Written by Chelsea Beaulieu
As many of you may know, VCWA hosts visitors from around the world through its International Visitor Leadership Program (IVLP). Last week, VCWA was pleased to welcome a group of Russian visitors involved in the comic and graphic novel industry. I happily accepted an invitation to tag along with this group on a trip to the Center for Cartoon Studies (CCS) in White River Junction. In just one day spent at CCS, my eyes were opened immensely to how applied cartooning can connect people and make a positive impact on the world, and I was lucky enough to meet some of the #802Diplomats leading this charge.
“What if… art isn’t merely a means of self-expression?”
We arrived in White River Junction around mid-morning and were welcomed by Michelle Ollie, President and co-founder of CCS. White River Junction is a small village of around 2,500 residents, near the border of New Hampshire. Many people from the Burlington area are only familiar with this town by name, possibly passing by on I-89, en route to Boston or another southbound weekend getaway. It is true that this town, and the area in general, faced economic hardships with the decline of the railroad industry beginning in the 1960s.
However, the arrival of CCS in 2005, as Ollie explained, reinvigorated the economy and community of White River Junction. Students need housing, food, medical services, and various other amenities. These needs created opportunities and incentives for businesses to start and to expand in the area. In addition to the economic boost the school has aided White River Junction with, there is a notable cultural revival in the area as well. A presence of the arts in a community is arguably integral to its ability to thrive. CCS contributes to this by hosting several events and esteemed visitors on its campus throughout the year.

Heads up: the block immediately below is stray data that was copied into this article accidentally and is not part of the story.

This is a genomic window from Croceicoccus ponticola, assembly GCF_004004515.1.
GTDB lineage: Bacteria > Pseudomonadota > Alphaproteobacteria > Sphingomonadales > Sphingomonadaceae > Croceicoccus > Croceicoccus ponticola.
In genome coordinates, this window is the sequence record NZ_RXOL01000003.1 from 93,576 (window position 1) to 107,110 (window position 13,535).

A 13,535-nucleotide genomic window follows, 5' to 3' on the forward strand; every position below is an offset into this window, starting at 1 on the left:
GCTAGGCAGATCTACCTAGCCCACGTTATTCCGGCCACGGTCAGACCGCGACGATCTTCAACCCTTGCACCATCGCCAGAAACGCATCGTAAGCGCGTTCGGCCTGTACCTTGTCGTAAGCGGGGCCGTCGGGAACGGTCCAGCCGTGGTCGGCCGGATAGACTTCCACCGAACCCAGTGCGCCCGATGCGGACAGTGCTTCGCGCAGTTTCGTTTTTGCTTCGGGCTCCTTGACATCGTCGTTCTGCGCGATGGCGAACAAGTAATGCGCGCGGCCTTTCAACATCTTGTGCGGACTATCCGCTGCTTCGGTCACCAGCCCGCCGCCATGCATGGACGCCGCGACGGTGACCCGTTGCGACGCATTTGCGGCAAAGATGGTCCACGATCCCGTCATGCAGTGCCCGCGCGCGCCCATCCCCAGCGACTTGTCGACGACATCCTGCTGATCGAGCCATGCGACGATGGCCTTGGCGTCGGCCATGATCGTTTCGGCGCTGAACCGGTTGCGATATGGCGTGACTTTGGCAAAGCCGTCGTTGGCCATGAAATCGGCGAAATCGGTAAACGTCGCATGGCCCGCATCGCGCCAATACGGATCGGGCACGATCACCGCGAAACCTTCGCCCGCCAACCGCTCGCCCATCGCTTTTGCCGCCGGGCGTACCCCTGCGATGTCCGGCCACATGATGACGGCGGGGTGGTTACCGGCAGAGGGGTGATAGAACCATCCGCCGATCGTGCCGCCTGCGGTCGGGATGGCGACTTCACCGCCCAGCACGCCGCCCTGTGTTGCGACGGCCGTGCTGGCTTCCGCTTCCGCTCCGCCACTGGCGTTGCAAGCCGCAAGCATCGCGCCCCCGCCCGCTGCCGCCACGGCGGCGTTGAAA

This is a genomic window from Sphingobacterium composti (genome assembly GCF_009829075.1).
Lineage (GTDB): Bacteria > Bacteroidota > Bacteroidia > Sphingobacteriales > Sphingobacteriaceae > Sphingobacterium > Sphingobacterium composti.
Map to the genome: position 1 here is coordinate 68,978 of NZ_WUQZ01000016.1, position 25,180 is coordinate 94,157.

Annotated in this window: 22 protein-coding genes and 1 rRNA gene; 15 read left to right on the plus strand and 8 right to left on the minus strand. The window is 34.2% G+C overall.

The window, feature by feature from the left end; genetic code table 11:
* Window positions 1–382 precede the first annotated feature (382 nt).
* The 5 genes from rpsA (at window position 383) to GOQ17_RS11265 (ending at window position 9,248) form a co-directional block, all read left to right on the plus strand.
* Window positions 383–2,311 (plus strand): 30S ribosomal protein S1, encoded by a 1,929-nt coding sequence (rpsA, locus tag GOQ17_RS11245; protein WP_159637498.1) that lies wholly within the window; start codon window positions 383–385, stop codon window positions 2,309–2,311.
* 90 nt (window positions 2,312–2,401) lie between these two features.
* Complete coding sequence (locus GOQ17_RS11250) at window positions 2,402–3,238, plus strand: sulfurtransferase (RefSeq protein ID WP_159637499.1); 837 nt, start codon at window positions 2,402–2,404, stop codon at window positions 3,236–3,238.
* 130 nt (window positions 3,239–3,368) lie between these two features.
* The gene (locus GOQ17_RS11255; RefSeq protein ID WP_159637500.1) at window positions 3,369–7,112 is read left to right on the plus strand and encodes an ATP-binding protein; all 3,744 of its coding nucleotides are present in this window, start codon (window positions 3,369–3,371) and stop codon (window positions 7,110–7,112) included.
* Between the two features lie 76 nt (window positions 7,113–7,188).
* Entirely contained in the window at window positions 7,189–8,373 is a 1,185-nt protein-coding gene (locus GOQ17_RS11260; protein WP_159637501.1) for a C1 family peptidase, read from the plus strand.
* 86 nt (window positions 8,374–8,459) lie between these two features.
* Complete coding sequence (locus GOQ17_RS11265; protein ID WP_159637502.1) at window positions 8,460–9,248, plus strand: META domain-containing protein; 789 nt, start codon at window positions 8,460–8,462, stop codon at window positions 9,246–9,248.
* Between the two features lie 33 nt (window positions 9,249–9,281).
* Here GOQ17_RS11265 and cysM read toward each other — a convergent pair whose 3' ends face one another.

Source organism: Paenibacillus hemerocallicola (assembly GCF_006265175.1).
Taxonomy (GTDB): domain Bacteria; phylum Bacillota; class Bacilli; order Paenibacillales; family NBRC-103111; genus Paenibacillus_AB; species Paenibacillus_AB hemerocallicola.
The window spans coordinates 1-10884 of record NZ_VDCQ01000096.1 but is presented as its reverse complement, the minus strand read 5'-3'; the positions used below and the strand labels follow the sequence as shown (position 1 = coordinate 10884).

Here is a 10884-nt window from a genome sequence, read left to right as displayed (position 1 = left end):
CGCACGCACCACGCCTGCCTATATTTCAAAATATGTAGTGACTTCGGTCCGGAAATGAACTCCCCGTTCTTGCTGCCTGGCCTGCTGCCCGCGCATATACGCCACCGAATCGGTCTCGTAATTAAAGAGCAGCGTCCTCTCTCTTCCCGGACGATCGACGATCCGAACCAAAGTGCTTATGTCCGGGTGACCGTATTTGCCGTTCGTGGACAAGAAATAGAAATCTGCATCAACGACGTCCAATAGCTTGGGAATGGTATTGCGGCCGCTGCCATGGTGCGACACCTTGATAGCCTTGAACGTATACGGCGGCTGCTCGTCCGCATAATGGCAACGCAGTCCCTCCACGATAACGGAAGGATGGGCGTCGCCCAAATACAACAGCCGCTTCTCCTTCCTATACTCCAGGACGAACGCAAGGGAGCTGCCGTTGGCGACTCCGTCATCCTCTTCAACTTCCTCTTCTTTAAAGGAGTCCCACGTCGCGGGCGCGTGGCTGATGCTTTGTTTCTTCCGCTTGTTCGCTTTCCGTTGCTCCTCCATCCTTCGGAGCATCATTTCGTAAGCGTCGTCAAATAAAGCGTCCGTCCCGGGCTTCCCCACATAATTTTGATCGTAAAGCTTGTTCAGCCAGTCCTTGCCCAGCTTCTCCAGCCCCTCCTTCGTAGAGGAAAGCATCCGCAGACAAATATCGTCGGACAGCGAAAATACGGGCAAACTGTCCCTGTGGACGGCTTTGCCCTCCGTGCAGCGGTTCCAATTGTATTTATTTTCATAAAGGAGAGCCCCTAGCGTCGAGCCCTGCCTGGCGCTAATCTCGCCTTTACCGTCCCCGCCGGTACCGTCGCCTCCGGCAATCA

After our mini-tour of the tiny town, we headed inside to one of CCS’ two buildings on Main Street. Here, Michelle Ollie took time to discuss the curriculum that the students go through, as well as the programs offered. CCS is the country’s only independent accredited college offering a two-year Master of Fine Arts in cartooning. They also offer various certificate programs, allowing talented graphic storytellers to gain technical experience in their field, while providing the opportunity for collaborative experience within a supportive community.
Michelle Ollie shows the group examples of former students’ thesis projects
One of the highlights of Ollie’s talk for the Russian visitors was the discussion of international students on campus. There have been several students who have studied abroad at CCS in the past, and there is hope to expand the interest of international participants in the programs. Different perspectives from different cultures can only help the school, as one of their aims is to create a lasting impact through cartooning, and innovative ideas from varying perspectives are always welcome.
“Cartooning is a language that you practice and become fluent in”